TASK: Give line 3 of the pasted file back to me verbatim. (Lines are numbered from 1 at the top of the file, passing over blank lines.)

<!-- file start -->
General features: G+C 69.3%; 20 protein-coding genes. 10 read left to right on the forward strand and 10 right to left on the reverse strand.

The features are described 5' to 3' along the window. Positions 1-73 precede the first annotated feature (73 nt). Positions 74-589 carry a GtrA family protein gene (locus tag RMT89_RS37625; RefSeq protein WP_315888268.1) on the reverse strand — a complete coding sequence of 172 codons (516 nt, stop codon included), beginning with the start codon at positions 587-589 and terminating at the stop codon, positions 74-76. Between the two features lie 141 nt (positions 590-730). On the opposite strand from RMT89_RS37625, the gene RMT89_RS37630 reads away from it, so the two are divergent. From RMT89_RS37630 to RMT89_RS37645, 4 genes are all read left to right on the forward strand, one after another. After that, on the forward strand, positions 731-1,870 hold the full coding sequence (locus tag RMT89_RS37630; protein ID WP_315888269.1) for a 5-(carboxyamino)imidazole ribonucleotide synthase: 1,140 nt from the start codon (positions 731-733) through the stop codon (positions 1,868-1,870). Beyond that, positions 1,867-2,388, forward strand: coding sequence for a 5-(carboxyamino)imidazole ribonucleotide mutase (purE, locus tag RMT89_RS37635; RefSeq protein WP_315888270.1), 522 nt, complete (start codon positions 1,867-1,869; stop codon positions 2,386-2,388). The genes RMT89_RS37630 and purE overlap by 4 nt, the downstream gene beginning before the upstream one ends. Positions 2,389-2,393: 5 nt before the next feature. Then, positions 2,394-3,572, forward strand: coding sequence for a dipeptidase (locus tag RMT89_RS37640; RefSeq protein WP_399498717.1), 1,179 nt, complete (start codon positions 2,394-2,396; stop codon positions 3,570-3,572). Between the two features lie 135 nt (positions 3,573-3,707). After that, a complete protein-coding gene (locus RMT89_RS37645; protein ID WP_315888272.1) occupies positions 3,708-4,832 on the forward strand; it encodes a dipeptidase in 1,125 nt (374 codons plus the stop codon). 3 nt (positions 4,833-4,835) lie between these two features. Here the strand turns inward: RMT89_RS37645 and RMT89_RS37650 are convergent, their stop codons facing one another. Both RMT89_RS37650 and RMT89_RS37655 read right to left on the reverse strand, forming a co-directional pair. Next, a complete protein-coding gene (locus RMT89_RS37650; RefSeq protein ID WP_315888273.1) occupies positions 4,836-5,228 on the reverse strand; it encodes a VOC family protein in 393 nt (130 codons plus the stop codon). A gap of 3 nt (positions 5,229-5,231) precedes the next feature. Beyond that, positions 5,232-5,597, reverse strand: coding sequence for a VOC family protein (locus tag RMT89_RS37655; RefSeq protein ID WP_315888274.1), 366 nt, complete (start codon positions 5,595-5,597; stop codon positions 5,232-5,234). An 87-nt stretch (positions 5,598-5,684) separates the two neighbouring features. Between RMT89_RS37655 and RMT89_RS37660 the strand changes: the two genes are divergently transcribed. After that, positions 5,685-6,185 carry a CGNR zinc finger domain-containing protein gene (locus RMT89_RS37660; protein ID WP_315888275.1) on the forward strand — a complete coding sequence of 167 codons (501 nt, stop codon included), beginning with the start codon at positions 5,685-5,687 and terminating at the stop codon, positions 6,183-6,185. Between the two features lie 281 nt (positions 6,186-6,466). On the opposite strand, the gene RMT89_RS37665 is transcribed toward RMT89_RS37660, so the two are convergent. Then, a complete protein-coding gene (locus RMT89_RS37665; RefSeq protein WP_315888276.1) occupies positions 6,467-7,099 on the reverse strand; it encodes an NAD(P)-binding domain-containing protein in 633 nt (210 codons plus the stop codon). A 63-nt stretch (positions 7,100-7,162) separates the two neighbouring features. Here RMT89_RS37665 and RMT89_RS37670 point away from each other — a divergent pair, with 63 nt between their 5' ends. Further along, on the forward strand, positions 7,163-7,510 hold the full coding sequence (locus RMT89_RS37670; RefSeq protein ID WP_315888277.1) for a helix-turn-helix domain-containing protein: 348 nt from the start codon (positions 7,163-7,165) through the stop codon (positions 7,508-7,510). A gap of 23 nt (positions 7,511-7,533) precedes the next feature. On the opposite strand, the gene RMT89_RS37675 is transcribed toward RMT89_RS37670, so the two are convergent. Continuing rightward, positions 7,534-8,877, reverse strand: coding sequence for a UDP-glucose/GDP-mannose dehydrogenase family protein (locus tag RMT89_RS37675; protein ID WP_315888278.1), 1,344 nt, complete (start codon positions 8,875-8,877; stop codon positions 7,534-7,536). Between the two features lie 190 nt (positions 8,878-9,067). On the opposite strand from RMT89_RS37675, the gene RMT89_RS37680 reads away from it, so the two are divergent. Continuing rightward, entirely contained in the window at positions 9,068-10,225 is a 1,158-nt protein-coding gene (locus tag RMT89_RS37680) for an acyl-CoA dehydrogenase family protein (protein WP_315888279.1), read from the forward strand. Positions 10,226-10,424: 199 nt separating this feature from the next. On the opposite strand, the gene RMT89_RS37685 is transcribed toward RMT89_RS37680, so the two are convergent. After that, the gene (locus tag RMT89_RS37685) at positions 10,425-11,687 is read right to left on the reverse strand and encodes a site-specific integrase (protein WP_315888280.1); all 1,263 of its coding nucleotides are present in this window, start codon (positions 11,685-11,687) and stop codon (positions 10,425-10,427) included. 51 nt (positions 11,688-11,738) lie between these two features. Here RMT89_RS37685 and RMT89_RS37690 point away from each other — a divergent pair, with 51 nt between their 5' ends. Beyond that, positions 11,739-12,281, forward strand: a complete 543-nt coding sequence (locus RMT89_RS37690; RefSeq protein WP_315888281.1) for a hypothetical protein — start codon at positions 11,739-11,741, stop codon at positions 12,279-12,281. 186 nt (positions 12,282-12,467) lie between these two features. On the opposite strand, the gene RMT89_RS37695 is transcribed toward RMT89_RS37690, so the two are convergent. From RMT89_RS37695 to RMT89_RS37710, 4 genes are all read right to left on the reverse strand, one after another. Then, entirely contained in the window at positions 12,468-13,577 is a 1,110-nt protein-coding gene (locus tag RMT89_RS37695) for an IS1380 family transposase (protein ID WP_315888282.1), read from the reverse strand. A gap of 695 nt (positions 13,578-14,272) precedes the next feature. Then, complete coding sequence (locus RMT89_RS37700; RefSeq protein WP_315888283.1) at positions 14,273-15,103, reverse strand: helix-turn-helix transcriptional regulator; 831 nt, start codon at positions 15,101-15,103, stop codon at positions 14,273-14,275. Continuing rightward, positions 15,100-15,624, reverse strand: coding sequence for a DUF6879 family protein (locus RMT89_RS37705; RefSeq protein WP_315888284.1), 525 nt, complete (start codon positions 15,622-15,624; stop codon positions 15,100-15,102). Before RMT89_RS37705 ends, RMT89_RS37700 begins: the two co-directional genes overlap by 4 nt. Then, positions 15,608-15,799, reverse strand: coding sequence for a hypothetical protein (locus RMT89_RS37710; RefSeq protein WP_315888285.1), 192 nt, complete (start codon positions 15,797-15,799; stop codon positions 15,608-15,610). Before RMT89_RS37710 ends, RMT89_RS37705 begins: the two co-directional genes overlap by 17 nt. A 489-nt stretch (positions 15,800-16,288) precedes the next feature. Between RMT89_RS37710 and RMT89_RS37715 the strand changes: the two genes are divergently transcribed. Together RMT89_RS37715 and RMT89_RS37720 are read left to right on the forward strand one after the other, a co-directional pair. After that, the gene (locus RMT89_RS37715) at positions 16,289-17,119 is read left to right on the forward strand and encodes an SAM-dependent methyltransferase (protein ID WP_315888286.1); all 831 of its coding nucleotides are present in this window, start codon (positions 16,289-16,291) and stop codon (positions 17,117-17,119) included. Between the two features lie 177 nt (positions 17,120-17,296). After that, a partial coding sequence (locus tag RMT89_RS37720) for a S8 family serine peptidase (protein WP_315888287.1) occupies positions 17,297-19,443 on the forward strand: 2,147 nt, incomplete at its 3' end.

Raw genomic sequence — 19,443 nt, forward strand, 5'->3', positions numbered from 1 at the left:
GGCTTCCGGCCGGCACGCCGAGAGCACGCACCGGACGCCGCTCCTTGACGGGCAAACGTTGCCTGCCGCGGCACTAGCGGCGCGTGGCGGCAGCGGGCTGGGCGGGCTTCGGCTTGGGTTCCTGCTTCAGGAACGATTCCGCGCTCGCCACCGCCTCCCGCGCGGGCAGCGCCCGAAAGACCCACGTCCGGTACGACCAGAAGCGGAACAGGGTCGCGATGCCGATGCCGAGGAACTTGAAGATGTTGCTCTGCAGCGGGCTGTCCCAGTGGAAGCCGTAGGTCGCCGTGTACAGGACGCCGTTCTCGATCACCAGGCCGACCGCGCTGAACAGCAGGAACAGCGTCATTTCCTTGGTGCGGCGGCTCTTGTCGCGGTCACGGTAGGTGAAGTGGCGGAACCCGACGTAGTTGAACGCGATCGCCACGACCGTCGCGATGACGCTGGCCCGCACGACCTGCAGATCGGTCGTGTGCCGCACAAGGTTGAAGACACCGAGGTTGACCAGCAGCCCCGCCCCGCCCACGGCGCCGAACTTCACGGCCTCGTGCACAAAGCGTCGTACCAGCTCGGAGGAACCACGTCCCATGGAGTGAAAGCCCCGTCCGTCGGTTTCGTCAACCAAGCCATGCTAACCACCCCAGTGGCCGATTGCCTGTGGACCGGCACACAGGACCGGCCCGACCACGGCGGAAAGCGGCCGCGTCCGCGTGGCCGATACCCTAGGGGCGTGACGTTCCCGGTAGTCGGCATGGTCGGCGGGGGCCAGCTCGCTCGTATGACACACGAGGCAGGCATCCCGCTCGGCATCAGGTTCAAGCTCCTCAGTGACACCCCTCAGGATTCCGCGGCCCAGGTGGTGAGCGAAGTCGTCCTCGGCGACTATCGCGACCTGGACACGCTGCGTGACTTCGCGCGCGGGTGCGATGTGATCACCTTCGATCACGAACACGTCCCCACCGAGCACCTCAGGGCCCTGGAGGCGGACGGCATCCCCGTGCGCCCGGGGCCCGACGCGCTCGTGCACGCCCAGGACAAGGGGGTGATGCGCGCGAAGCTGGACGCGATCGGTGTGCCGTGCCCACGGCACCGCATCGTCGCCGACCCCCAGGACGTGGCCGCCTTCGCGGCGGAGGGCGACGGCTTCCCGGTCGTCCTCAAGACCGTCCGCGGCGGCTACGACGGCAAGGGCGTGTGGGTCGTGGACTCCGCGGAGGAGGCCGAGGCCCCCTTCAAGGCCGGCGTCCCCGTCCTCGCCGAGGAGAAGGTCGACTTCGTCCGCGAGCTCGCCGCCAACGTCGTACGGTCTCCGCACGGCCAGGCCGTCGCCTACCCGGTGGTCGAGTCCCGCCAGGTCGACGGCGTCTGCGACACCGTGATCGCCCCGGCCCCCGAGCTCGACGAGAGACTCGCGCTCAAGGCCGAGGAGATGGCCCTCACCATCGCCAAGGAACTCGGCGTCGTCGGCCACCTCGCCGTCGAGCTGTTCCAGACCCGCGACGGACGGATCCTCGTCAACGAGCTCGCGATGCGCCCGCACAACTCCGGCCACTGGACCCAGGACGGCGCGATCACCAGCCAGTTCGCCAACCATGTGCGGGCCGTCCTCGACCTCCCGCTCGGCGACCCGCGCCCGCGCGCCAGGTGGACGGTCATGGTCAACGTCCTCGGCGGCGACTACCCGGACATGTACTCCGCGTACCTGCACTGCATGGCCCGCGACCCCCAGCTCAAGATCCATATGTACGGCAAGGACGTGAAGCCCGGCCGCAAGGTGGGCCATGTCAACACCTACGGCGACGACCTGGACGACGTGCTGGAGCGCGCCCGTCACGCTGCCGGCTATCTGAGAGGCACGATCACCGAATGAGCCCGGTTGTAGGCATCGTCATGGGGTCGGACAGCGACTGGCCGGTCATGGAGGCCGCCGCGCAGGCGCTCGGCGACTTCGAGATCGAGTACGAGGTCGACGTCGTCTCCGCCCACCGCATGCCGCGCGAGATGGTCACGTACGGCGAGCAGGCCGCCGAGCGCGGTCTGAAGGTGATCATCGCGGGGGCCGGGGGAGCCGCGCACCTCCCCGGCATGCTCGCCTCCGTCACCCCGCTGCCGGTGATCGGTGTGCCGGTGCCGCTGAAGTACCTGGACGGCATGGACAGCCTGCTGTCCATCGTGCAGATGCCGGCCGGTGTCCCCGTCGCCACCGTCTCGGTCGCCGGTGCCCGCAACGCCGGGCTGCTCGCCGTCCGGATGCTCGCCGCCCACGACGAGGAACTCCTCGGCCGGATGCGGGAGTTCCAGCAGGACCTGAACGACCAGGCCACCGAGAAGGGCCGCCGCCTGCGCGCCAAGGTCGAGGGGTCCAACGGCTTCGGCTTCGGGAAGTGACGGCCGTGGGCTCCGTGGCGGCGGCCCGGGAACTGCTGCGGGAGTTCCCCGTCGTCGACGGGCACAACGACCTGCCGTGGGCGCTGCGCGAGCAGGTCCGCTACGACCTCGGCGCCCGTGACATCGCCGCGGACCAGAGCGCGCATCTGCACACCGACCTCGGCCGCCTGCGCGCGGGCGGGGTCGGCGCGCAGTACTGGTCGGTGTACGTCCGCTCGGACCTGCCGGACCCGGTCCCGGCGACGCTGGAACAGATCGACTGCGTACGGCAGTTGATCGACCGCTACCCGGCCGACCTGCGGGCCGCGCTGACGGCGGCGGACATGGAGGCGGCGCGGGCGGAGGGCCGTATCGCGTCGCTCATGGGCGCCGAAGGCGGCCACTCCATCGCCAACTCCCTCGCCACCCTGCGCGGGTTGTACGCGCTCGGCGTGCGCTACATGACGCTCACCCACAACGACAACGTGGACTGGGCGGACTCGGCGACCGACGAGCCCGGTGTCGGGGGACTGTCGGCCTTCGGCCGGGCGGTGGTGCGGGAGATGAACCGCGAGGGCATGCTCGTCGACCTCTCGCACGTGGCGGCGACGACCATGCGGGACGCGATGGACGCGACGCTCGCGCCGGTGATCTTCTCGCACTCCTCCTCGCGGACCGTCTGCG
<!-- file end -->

Raw genomic sequence — 19,443 nt, forward strand, 5'->3', positions numbered from 1 at the left: